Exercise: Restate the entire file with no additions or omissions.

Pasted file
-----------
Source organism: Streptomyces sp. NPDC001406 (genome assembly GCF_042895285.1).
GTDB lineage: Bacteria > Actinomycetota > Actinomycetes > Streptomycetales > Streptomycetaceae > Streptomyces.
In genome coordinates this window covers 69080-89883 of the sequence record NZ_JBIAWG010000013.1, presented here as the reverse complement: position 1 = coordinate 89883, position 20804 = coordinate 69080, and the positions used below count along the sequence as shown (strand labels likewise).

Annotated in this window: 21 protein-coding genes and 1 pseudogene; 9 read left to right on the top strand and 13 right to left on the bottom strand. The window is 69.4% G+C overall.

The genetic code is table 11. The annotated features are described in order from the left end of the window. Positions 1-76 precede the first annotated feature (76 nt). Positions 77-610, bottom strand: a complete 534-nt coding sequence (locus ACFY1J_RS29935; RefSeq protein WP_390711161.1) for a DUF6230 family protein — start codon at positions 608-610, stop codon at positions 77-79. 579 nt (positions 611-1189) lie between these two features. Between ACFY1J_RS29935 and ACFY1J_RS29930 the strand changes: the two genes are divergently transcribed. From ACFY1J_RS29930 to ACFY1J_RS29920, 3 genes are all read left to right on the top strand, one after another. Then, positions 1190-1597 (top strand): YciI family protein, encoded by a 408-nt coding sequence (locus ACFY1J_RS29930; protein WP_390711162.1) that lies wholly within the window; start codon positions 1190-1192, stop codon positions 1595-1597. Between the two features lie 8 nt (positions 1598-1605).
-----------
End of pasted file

Source organism: Streptomyces sp. NPDC001406 (genome assembly GCF_042895285.1).
GTDB lineage: Bacteria > Actinomycetota > Actinomycetes > Streptomycetales > Streptomycetaceae > Streptomyces.
In genome coordinates this window covers 69080-89883 of the sequence record NZ_JBIAWG010000013.1, presented here as the reverse complement: position 1 = coordinate 89883, position 20804 = coordinate 69080, and the positions used below count along the sequence as shown (strand labels likewise).

Annotated in this window: 21 protein-coding genes and 1 pseudogene; 9 read left to right on the top strand and 13 right to left on the bottom strand. The window is 69.4% G+C overall.

The genetic code is table 11. The annotated features are described in order from the left end of the window. Positions 1-76 precede the first annotated feature (76 nt). Positions 77-610, bottom strand: a complete 534-nt coding sequence (locus ACFY1J_RS29935; RefSeq protein WP_390711161.1) for a DUF6230 family protein — start codon at positions 608-610, stop codon at positions 77-79. 579 nt (positions 611-1189) lie between these two features. Between ACFY1J_RS29935 and ACFY1J_RS29930 the strand changes: the two genes are divergently transcribed. From ACFY1J_RS29930 to ACFY1J_RS29920, 3 genes are all read left to right on the top strand, one after another. Then, positions 1190-1597 (top strand): YciI family protein, encoded by a 408-nt coding sequence (locus ACFY1J_RS29930; protein WP_390711162.1) that lies wholly within the window; start codon positions 1190-1192, stop codon positions 1595-1597. Between the two features lie 8 nt (positions 1598-1605).